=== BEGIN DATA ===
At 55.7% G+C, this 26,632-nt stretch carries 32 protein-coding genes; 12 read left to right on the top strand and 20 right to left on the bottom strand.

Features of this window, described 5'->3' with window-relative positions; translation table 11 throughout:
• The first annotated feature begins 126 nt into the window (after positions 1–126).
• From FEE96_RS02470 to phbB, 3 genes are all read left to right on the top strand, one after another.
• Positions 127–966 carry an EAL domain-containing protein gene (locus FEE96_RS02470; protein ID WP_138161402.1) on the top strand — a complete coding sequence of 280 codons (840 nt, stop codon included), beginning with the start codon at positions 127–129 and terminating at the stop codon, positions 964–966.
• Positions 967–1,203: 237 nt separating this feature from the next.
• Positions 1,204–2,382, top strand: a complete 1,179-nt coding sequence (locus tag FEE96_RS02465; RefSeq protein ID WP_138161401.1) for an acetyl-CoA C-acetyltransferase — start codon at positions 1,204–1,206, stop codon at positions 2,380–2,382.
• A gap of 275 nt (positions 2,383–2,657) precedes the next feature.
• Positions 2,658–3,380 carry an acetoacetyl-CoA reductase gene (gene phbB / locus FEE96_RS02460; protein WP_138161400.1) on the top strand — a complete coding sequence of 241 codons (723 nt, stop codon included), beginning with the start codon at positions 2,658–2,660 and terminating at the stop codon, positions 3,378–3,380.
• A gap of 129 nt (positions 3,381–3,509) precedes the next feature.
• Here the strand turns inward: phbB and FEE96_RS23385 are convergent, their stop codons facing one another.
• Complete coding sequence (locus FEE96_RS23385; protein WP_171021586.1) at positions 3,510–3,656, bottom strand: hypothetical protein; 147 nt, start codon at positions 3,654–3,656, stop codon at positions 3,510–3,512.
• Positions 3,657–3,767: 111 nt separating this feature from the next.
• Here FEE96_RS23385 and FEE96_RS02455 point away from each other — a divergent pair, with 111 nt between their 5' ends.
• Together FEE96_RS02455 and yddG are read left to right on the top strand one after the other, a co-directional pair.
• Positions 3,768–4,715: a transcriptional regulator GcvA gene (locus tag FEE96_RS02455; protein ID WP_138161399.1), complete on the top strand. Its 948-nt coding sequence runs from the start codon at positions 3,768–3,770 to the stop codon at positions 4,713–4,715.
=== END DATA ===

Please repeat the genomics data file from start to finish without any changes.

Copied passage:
At 55.7% G+C, this 26,632-nt stretch carries 32 protein-coding genes; 12 read left to right on the top strand and 20 right to left on the bottom strand.

Features of this window, described 5'->3' with window-relative positions; translation table 11 throughout:
• The first annotated feature begins 126 nt into the window (after positions 1–126).
• From FEE96_RS02470 to phbB, 3 genes are all read left to right on the top strand, one after another.
• Positions 127–966 carry an EAL domain-containing protein gene (locus FEE96_RS02470; protein ID WP_138161402.1) on the top strand — a complete coding sequence of 280 codons (840 nt, stop codon included), beginning with the start codon at positions 127–129 and terminating at the stop codon, positions 964–966.
• Positions 967–1,203: 237 nt separating this feature from the next.
• Positions 1,204–2,382, top strand: a complete 1,179-nt coding sequence (locus tag FEE96_RS02465; RefSeq protein ID WP_138161401.1) for an acetyl-CoA C-acetyltransferase — start codon at positions 1,204–1,206, stop codon at positions 2,380–2,382.
• A gap of 275 nt (positions 2,383–2,657) precedes the next feature.
• Positions 2,658–3,380 carry an acetoacetyl-CoA reductase gene (gene phbB / locus FEE96_RS02460; protein WP_138161400.1) on the top strand — a complete coding sequence of 241 codons (723 nt, stop codon included), beginning with the start codon at positions 2,658–2,660 and terminating at the stop codon, positions 3,378–3,380.
• A gap of 129 nt (positions 3,381–3,509) precedes the next feature.
• Here the strand turns inward: phbB and FEE96_RS23385 are convergent, their stop codons facing one another.
• Complete coding sequence (locus FEE96_RS23385; protein WP_171021586.1) at positions 3,510–3,656, bottom strand: hypothetical protein; 147 nt, start codon at positions 3,654–3,656, stop codon at positions 3,510–3,512.
• Positions 3,657–3,767: 111 nt separating this feature from the next.
• Here FEE96_RS23385 and FEE96_RS02455 point away from each other — a divergent pair, with 111 nt between their 5' ends.
• Together FEE96_RS02455 and yddG are read left to right on the top strand one after the other, a co-directional pair.
• Positions 3,768–4,715: a transcriptional regulator GcvA gene (locus tag FEE96_RS02455; protein ID WP_138161399.1), complete on the top strand. Its 948-nt coding sequence runs from the start codon at positions 3,768–3,770 to the stop codon at positions 4,713–4,715.